In Britain alone, homelessness is a constantly increasing percentage of the population. Over 400,000 people are homeless in England, over 120,000 children. Contrary to popular belief, a person is not only classed as experiencing homelessness if they are sleeping on the streets, as it is any circumstance in which the person has no permanent safe location. Although this is a growing problem for our country, especially in cities such as London, it doesn’t seem to be a growing concern.

“There’s a lot they can do,” One man said when asked his opinion on the causes of homelessness. “I understand it is difficult to get a job in that state, but I don’t see many doing anything other than begging and panhandling. It makes our streets look dirty and unsafe.” He stated that he wants the problem solved both for society and the individuals affected, but doesn’t know “how to help besides giving them my hard-earned money for me and my family which could be wasted on drugs or alcohol”.  This is one of the biggest misconceptions when it comes to this issue. Although many people are indeed victims of substance abuse and addiction, there is a large amount who have become homeless for other reasons, such as eviction, unemployment and illness. For women in particular, domestic violence can be a massive cause of homelessness.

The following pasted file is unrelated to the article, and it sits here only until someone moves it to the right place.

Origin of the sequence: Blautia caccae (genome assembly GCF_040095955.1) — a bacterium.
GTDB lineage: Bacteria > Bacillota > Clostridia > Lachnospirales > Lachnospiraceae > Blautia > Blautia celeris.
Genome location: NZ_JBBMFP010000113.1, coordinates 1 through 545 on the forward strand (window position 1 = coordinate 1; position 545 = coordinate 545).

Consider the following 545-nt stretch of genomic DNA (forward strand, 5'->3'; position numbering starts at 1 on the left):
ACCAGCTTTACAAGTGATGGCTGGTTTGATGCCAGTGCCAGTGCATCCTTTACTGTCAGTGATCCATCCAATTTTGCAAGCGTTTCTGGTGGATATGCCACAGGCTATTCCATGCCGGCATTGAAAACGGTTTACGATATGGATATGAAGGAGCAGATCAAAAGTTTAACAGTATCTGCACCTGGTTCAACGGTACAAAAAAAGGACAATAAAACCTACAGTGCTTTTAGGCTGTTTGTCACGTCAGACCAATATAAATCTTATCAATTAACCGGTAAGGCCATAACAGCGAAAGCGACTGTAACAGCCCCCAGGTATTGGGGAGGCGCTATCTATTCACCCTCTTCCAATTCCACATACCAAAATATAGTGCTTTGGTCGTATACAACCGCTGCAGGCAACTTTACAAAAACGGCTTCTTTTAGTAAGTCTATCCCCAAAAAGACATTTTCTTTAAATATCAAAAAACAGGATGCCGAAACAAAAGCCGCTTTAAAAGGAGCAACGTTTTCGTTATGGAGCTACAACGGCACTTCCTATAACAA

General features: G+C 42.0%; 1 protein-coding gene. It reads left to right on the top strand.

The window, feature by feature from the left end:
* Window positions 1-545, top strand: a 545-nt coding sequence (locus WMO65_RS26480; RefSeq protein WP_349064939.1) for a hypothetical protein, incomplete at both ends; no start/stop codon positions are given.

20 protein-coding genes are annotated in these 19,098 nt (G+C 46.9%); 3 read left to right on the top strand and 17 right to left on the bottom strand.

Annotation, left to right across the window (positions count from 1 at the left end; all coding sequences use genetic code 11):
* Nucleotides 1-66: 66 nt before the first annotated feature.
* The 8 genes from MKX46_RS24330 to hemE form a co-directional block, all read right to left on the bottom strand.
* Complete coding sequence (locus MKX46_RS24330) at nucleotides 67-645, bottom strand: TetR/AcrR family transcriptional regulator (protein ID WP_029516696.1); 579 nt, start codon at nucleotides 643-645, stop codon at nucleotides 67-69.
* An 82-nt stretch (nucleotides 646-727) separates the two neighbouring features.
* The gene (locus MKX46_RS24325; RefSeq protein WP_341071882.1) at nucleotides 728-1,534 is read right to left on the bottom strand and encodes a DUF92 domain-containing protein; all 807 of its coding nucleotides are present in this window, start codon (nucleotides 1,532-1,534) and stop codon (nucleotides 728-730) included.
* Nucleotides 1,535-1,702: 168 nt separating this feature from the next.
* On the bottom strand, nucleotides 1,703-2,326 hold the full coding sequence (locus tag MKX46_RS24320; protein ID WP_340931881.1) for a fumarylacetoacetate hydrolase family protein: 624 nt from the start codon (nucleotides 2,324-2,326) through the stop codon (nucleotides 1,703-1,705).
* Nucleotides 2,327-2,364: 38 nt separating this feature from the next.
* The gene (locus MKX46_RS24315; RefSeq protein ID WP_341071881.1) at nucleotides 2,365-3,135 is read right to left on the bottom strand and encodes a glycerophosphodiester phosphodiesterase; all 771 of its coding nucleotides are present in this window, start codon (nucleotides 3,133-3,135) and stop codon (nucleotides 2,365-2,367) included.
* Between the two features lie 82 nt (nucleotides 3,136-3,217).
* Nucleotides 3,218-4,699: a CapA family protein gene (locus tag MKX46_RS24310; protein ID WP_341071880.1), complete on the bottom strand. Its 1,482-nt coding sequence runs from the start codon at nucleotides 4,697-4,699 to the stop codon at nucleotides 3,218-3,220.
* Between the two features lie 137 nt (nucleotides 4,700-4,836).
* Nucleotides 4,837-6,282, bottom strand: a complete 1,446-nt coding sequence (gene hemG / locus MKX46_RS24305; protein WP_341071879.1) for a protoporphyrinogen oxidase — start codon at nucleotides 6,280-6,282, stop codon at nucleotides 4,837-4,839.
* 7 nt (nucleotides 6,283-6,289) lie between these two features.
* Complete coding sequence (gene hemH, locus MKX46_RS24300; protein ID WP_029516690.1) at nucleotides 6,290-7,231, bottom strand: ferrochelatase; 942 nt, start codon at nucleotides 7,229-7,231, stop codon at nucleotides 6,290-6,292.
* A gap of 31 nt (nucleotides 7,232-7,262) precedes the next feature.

“Once you are stuck in that cycle, it feels almost impossible to escape. My nights on the streets were in the darkest parts of my depression and it felt endless. Eventually, with help from St Mungo’s and Shelter, I found a job which paid for rooming in a hotel, then eventually rent. I owe my life to those people helping me”

With the rates of homelessness increasing, a lot of the people becoming victims are youths. In a ComRes study in 2017, it was said that: “When the poll data was scaled up to reflect the wider population, an estimated 1.3 million young people aged 16 to 24 have slept rough during the past year,” This is one in seven. Due to their age, lots of the causes of homelessness for teenagers are different than adults. They could be suffering from family issues, mental illness, or prone to youth offending. Along with this, at least a quarter of the young people who are experiencing homelessness identify as LGBT, estimated to be more than half a million youths, and they are five times more likely than their peers  to become homeless, either due to parental rejection or fear of it, abuse, violence or self-hatred related mental illness.

Not many people seem to be aware of this issue, and organisations such as Shelter, Llamau, Crisis and St Mungo’s are working hard to change this.

Yasmin Ammour - Norbury Manor BEC